Ex 3. Control Panel with PLC at Center

A PLC works by monitoring the state of inputs, executing the code or logic and turning on outputs based on the combination of the inputs and the logic. This allows the PLC to replace relays, timers, and counters with a single device that can be reprogrammed to handle a new task instead of rewiring. The PLCs were also much better suited to industrial environments and had a smaller footprint compared to relay systems.

As computing technology progressed from the ‘70s until now, the power and function of the PLC gradually expanded. Processors got smaller and more powerful, computing components became more compact and durable, and new programming languages were introduced to heavy industry. Today, the modern incarnation of the PLC is the Programmable Automation Controller or PAC. Thanks to the march of progress, it is difficult to draw a hard distinction between a PLC and a PAC. One of the key differences is programming language: PLCs tend to use ladder logic and PACs can use full programming languages like C and C++.

A PAC is a device that splits the difference between a PLC and a PC and offers some of the benefits of both. PACs combine the “always on” reliability and industrial hardiness of PLCS with the processing power and functionality of a PC.

On the one hand, PLCs are considered to be best suited for simple or high-speed machine control solutions. Typical PLCs have limited memory and focus on discrete IO with on/off control. PACs, on the other hand, are a better fit for more complicated system architectures. PACs excel when applied to applications like asset management, more advanced process control, and HMI functions. PACs, crucially, are also much more flexible from a programming perspective, offering ladder logic programming in addition to modern programming languages.

PACs also make system expansions easier than with a conventional PLC. A PAC can make it easier to add and remove sensors, and rack mounted PACs like those in ICP DAS USA’s X-PAC family can provide multiple channels of slot I/O. Slot I/O modules make it easy to adapt the control and automation system to a changing environment.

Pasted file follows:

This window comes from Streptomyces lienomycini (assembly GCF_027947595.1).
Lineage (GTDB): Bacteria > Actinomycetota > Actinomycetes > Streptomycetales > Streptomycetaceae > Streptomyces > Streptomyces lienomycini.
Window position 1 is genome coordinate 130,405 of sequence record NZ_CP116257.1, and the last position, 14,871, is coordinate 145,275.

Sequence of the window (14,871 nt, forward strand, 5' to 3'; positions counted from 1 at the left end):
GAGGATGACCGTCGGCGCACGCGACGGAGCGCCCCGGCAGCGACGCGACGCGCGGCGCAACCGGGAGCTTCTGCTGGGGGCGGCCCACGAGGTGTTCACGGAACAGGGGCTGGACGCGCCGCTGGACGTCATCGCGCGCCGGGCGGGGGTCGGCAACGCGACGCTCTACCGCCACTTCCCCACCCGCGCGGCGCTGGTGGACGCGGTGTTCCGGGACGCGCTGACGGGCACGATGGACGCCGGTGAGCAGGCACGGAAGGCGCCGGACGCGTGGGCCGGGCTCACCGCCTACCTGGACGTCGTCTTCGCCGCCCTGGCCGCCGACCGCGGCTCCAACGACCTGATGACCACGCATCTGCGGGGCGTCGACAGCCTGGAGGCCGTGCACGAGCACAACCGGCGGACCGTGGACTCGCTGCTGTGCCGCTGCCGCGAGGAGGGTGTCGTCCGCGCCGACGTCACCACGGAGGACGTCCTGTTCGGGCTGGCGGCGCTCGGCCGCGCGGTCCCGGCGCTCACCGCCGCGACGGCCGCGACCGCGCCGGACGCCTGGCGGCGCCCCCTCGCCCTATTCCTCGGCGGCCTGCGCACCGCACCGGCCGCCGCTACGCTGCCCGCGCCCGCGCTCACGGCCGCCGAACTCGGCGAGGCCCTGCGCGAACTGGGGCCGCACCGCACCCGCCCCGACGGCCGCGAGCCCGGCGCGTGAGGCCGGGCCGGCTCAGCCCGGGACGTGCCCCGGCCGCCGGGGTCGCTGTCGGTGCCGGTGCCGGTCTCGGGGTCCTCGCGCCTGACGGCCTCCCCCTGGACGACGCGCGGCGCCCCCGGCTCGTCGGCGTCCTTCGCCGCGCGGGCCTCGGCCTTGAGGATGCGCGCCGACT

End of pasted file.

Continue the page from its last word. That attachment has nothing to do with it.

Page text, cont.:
Another major advantage that PACs have over PLCs is the ability to multitask. Incorporating more powerful and/or multiple processors give PACs the ability to perform many functions at once. If your application requires a substantial number of I/O points, or if the application is one that is much larger in scale and requires extensive loop control, then a PAC is the best answer.

In the application diagram shown below, the XP-8341 PAC uses slot I/O modules to expand its DAQ and control capabilities extensively. It’s using an I-87068W relay output module for emergency start/stop functions and lighting control, while receiving Insulation detector signals using an I-8053W digital input module. These slot I/O modules give the PAC direct access to sensors and switches, but it’s also maintaining communication with remote I/O modules through its RS-232 port and communicating with the CANbus battery monitoring systems through an I-8120W Can bus communication module.

The BMU in the bottom layer is responsible for collecting the relevant information about the battery packs, such as the battery power, the temperature, the SOC, the SOH, the charging current, and the charging voltage, as well as providing this information to the battery information concentrators through the CAN Bus interfaces.

After collecting the information from the battery packs, the battery information concentrators regularly upload the information to the XP-8341 battery management platform through the CAN Bus interfaces. Two I-8120Ws devices are used as the CAN Bus communication interface expansion system in each battery information concentrator, where one of the I-8120W modules is responsible for communication with the BMU, while the other is responsible for communication with the battery management platform, whereby, in addition to achieving isolation between the two CAN Bus interfaces, the information from the device is also separated so as to reduce the bus load from the respective CAN Bus domains.